We just got our glowforge, and determined that it just barely won’t fit on the same workbench as the 3d printer, nor will it be very ergonomic if it’s up there. So I’m looking for alternatives that are efficient uses of my limited space. I saw some spectacularly appropriate art tables in a catalog, with a big sturdy wooden top and a bunch of extra-wide drawers big enough to put large art paper-- or large acrylic sheets!-- in. Unfortunately, that one was four thousand dollars and sized for a classroom, not a single glowforge. I’ve tried searching for workbench cabinets, and there are some nice ones out there, but they’re almost all a few inches too narrow for the glowforge.
How have other folks solved this problem? I’ve considered getting one of the narrower (18ish inches seems pretty common) workbench cabinets with a solid wood top and putting another, wider countertop on top, but I’m a complete novice at woodworking so don’t really know either how hard that would be to do or just how secure it would be. (And I don’t want to put my lovely new laser cutter on an unstable surface!) I can find a plain old worktable that’s the right size, but having seen the wonders of drawers big enough for materials, it just seems like the perfect solution to my space problem, with the bonus property of being heavy enough to help keep things super-stable. Customizing a table by adding sides and drawers is a bit beyond my current skill levels, though.
Suggestions appreciated! I’m willing to go a little bit outside of “just buy X”, but I have neither skills nor any woodworking tools; if I can’t do it with a drill, a sawzall, or a dremer I probably won’t be doing it any time soon. (Well, or a blacksmith’s forge, but I am so not trying to hand-forge a work cabinet. Just… no.)
For bonus difficulty points, the glowforge gets to live on the third floor of our house, with no elevator. So whatever it is needs to be carryable upstairs and not too heavy to sit on an upper floor, although if it’s sufficiently awesome and not too expensive I might be willing to hire someone to help with it.
The spouse suggested that other people must have solved this problem, so-- what’s worked for you?
If you search the forums there are a ton of threads about this.
That being said, I have mine on a workbench countertop that was already in place, but I added storage underneath in the form of an Alex unit from IKEA. It’s basically a light duty flat file and it works for the bulk of my materials.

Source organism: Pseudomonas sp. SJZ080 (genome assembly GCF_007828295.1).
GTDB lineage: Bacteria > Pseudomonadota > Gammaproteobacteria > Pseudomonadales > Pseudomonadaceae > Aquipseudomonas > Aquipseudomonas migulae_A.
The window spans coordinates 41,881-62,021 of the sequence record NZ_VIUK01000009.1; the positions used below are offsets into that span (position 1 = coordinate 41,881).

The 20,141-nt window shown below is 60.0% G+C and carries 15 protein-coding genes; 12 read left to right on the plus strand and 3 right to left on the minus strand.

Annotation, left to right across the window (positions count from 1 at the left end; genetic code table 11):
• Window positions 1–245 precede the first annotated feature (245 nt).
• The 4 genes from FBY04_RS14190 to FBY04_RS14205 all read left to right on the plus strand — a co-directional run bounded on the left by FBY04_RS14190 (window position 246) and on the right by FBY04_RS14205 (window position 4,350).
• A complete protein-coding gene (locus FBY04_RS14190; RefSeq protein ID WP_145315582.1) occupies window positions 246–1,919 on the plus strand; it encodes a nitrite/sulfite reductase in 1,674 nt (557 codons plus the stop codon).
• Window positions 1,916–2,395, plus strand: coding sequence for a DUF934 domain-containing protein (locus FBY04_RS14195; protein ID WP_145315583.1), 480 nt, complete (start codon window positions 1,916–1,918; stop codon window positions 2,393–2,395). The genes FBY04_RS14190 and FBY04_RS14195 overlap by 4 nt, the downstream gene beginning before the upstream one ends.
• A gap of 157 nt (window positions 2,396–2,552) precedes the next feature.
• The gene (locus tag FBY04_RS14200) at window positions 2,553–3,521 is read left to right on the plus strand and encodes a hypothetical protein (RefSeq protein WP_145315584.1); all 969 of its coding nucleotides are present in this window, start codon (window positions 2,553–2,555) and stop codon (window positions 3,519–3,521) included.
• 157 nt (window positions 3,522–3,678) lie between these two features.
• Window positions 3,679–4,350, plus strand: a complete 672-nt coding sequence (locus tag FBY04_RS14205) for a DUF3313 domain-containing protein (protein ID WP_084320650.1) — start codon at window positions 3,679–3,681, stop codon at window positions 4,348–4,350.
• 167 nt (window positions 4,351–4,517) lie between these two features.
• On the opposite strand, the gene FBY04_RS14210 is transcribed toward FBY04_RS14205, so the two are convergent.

Thanks! Ikea recommendations are always very much appreciated. I admit I’m a forum newbie and have found the initial interface for finding things a little confusing, sorry for the accidental duplicate posting.
From the link posted by @evansd2 I see they used an IKEA tv stand, this seems to be a good solution.
I’ve done the same with mine and it just perfectly fits and has space underneath for supplies. Although mine appears to be an older one that I don’t see on their site anymore (old enough I had a CRT and a VCR on it).
One clarification: I don’t have my GF supported by the ALEX unit. The GF sits on a sturdy countertop workbench made from 2x4s and plywood. The workbench is high enough that an ALEX easily slots underneath it as a series of flat drawers for materials.
Could a GF sit on an ALEX? Maybe? You’d need to add a larger top surface, and the casters on the ALEX would probably need to go. If i were going to use ALEXes to support my GF, I’d get two, and place them side by side. Cut a piece of plywood(at bare minimum) to rest across both of them to make a deeper surface for the GF to sit on, and you’re in business. Without the casters it’d be a pretty low surface, but the GF is kind of tall, so it would probably work out pretty well. Lets get the tape measure…
ALEX sans casters: 23.5"
Grand total: your GF top surface would be 32.5" tall. This is barely taller than a regular table, and 2-4" inches lower than the average countertop. If you decided to leave the casters on, that’s another 2.5", but I wouldn’t want the wobble.
ALEXes go for about 115 apiece, so you’re in for about $250-260, all in? Getting pretty close to a rolling tool cart price at that point, so I don’t know if I’d recommend it.
That being said, if you are looking for reasonably priced materials storage, the ALEX works pretty well. The drawers’ interior dimensions are 23.5 x 16.75", easily big enough for a full sheet.